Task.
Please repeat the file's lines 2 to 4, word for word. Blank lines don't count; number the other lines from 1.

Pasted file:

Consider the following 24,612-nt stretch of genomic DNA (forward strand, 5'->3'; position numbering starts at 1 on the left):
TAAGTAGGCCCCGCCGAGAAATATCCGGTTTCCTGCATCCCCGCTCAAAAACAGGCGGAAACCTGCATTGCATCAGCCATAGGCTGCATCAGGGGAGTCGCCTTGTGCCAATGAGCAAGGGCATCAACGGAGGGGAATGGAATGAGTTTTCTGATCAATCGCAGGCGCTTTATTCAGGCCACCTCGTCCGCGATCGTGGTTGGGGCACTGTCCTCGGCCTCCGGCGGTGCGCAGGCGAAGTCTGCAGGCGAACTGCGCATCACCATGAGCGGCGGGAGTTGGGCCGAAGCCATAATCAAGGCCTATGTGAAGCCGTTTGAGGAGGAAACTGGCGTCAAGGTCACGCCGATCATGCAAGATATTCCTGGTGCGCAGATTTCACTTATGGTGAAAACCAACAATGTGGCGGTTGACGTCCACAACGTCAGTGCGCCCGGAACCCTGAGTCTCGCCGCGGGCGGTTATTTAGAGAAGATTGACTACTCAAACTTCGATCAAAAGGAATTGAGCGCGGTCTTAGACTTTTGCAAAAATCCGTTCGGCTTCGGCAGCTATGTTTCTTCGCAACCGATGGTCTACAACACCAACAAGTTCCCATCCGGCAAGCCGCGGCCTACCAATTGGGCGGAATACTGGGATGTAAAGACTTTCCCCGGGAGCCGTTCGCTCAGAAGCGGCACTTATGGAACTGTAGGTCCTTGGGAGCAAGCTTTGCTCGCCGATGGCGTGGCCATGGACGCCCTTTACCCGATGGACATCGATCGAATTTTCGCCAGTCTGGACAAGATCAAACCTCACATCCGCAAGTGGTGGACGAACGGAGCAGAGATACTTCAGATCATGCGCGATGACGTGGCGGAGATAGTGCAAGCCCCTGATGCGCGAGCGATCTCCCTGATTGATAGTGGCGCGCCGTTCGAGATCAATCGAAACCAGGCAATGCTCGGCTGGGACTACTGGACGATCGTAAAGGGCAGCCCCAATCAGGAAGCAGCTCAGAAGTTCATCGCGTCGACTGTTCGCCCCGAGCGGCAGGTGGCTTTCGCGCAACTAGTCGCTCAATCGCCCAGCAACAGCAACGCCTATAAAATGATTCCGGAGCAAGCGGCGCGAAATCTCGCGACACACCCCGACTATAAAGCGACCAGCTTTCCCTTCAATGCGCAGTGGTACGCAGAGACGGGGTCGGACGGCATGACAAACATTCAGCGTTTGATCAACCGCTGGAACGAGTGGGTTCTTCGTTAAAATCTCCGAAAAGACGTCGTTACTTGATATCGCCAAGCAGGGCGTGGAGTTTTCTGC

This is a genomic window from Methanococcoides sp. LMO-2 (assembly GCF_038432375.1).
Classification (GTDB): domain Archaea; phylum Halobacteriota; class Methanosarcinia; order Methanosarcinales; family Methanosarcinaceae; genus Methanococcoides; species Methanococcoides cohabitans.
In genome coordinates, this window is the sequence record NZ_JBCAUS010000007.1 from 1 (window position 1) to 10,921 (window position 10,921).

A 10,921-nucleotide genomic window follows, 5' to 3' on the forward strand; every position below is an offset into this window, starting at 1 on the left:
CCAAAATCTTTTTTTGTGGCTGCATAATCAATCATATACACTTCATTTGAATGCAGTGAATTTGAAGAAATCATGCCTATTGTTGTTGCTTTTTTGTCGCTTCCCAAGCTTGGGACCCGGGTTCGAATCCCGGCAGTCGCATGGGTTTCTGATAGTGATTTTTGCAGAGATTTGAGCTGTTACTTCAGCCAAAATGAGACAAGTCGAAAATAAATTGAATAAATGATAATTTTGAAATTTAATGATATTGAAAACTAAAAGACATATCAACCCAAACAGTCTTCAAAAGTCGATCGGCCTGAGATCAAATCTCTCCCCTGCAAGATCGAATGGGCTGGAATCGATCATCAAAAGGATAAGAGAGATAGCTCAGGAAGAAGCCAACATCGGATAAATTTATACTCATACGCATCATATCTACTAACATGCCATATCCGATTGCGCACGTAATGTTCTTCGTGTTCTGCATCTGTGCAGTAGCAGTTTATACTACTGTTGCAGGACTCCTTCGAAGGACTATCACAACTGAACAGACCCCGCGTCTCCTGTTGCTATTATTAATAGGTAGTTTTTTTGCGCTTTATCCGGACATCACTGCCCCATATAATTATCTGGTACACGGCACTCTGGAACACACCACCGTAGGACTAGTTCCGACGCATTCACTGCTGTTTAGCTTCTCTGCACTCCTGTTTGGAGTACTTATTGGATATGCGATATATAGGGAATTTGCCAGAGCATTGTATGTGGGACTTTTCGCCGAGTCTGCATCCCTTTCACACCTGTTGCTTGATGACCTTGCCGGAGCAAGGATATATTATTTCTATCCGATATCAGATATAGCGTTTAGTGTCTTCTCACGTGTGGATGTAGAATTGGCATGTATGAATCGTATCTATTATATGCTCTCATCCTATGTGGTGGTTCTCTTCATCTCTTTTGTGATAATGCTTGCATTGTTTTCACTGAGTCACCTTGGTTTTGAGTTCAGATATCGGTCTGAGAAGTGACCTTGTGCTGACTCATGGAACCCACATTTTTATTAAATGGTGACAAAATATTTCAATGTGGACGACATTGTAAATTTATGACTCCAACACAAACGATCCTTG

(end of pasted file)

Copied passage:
TAAGTAGGCCCCGCCGAGAAATATCCGGTTTCCTGCATCCCCGCTCAAAAACAGGCGGAAACCTGCATTGCATCAGCCATAGGCTGCATCAGGGGAGTCGCCTTGTGCCAATGAGCAAGGGCATCAACGGAGGGGAATGGAATGAGTTTTCTGATCAATCGCAGGCGCTTTATTCAGGCCACCTCGTCCGCGATCGTGGTTGGGGCACTGTCCTCGGCCTCCGGCGGTGCGCAGGCGAAGTCTGCAGGCGAACTGCGCATCACCATGAGCGGCGGGAGTTGGGCCGAAGCCATAATCAAGGCCTATGTGAAGCCGTTTGAGGAGGAAACTGGCGTCAAGGTCACGCCGATCATGCAAGATATTCCTGGTGCGCAGATTTCACTTATGGTGAAAACCAACAATGTGGCGGTTGACGTCCACAACGTCAGTGCGCCCGGAACCCTGAGTCTCGCCGCGGGCGGTTATTTAGAGAAGATTGACTACTCAAACTTCGATCAAAAGGAATTGAGCGCGGTCTTAGACTTTTGCAAAAATCCGTTCGGCTTCGGCAGCTATGTTTCTTCGCAACCGATGGTCTACAACACCAACAAGTTCCCATCCGGCAAGCCGCGGCCTACCAATTGGGCGGAATACTGGGATGTAAAGACTTTCCCCGGGAGCCGTTCGCTCAGAAGCGGCACTTATGGAACTGTAGGTCCTTGGGAGCAAGCTTTGCTCGCCGATGGCGTGGCCATGGACGCCCTTTACCCGATGGACATCGATCGAATTTTCGCCAGTCTGGACAAGATCAAACCTCACATCCGCAAGTGGTGGACGAACGGAGCAGAGATACTTCAGATCATGCGCGATGACGTGGCGGAGATAGTGCAAGCCCCTGATGCGCGAGCGATCTCCCTGATTGATAGTGGCGCGCCGTTCGAGATCAATCGAAACCAGGCAATGCTCGGCTGGGACTACTGGACGATCGTAAAGGGCAGCCCCAATCAGGAAGCAGCTCAGAAGTTCATCGCGTCGACTGTTCGCCCCGAGCGGCAGGTGGCTTTCGCGCAACTAGTCGCTCAATCGCCCAGCAACAGCAACGCCTATAAAATGATTCCGGAGCAAGCGGCGCGAAATCTCGCGACACACCCCGACTATAAAGCGACCAGCTTTCCCTTCAATGCGCAGTGGTACGCAGAGACGGGGTCGGACGGCATGACAAACATTCAGCGTTTGATCAACCGCTGGAACGAGTGGGTTCTTCGTTAAAATCTCCGAAAAGACGTCGTTACTTGATATCGCCAAGCAGGGCGTGGAGTTTTCTGC

This is a genomic window from Methanococcoides sp. LMO-2 (assembly GCF_038432375.1).
Classification (GTDB): domain Archaea; phylum Halobacteriota; class Methanosarcinia; order Methanosarcinales; family Methanosarcinaceae; genus Methanococcoides; species Methanococcoides cohabitans.